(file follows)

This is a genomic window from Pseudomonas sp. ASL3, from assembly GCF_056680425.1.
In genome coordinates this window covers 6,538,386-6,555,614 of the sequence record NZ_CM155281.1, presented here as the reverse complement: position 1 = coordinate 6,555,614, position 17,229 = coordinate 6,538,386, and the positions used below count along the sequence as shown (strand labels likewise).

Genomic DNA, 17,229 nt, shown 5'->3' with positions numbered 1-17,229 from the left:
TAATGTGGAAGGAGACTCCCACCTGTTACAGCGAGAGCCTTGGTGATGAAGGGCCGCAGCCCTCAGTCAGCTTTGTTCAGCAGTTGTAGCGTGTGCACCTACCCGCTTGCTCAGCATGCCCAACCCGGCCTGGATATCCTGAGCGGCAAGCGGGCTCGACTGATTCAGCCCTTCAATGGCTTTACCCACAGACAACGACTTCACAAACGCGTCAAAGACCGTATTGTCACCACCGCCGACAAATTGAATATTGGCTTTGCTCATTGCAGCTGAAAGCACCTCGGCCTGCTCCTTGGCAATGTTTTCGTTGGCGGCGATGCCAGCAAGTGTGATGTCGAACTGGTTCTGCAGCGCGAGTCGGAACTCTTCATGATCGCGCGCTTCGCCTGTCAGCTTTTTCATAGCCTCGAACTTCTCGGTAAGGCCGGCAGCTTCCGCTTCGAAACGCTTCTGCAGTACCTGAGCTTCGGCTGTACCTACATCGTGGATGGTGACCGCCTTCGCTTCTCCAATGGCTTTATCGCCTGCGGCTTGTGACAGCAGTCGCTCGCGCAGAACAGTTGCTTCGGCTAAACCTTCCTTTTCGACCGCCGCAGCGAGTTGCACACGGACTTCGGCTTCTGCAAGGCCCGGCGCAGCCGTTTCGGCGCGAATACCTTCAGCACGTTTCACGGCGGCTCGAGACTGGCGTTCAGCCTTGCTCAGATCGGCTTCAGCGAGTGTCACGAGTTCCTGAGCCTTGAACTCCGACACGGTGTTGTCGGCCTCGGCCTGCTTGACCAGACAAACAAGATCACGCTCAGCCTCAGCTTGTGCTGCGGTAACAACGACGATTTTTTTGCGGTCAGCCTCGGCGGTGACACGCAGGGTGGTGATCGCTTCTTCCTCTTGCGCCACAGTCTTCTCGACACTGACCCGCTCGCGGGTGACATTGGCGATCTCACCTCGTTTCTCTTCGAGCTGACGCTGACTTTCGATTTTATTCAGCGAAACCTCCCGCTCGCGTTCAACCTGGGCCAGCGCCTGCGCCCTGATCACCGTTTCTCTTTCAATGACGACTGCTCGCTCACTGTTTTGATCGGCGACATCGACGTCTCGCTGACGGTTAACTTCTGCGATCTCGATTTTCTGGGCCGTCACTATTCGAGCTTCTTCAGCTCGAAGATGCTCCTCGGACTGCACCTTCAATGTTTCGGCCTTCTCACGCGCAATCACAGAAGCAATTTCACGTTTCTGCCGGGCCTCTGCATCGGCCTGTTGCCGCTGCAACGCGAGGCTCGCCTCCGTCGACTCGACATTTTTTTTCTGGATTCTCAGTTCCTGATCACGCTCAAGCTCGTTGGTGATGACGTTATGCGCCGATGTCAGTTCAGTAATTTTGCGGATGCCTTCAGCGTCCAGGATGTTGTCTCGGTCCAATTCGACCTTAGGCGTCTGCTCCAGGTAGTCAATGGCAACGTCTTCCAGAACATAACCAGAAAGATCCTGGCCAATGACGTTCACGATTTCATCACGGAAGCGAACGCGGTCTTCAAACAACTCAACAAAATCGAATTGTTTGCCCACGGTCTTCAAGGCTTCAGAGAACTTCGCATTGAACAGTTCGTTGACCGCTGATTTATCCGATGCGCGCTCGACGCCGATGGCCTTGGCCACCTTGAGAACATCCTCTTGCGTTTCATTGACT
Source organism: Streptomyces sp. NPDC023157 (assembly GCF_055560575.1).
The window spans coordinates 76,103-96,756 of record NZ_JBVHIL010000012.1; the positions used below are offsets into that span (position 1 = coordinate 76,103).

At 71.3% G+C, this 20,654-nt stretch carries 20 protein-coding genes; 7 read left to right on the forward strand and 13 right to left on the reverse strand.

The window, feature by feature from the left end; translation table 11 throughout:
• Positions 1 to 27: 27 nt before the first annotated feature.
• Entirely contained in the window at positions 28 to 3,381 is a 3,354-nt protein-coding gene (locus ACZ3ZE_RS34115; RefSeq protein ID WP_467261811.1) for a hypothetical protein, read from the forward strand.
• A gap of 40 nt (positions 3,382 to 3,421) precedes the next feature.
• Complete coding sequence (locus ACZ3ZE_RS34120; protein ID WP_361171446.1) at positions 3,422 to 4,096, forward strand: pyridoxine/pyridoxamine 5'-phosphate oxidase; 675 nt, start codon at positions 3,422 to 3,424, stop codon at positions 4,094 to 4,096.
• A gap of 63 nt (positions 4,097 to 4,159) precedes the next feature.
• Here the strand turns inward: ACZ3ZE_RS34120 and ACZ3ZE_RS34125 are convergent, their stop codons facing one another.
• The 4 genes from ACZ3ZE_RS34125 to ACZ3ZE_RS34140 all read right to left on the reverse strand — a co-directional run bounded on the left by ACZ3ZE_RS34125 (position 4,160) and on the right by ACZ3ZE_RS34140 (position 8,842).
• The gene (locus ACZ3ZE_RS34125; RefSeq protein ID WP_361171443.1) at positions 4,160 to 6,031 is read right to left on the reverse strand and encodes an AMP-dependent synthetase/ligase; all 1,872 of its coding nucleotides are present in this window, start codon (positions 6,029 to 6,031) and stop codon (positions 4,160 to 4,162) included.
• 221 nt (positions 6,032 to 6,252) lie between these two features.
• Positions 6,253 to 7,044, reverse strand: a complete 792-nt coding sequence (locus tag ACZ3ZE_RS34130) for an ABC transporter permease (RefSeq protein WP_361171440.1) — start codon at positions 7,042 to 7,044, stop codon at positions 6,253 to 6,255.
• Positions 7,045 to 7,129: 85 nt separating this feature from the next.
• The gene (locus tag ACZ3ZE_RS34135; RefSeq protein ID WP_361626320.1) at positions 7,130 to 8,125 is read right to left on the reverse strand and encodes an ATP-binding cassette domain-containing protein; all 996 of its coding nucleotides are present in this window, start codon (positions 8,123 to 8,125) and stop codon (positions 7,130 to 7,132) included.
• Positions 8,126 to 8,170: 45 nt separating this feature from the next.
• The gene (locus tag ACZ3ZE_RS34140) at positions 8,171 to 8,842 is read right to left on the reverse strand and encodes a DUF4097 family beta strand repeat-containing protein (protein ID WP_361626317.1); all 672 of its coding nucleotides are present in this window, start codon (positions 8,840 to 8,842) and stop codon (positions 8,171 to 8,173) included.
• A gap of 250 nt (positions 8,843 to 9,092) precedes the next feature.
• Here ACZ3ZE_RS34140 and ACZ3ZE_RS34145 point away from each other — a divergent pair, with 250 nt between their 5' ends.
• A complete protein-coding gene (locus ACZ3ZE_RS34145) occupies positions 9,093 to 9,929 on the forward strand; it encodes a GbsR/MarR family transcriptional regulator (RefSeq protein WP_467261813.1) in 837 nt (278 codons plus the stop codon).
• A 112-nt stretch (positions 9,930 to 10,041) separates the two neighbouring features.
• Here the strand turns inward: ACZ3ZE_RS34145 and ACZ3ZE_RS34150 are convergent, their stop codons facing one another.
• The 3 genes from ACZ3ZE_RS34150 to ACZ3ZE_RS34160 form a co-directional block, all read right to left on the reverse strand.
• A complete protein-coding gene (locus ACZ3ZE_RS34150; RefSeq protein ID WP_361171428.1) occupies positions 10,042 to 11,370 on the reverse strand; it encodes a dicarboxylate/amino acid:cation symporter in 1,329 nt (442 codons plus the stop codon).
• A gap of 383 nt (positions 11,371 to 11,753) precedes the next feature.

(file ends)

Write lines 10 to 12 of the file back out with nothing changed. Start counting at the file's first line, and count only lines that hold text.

• Entirely contained in the window at positions 28 to 3,381 is a 3,354-nt protein-coding gene (locus ACZ3ZE_RS34115; RefSeq protein ID WP_467261811.1) for a hypothetical protein, read from the forward strand.
• A gap of 40 nt (positions 3,382 to 3,421) precedes the next feature.
• Complete coding sequence (locus ACZ3ZE_RS34120; protein ID WP_361171446.1) at positions 3,422 to 4,096, forward strand: pyridoxine/pyridoxamine 5'-phosphate oxidase; 675 nt, start codon at positions 3,422 to 3,424, stop codon at positions 4,094 to 4,096.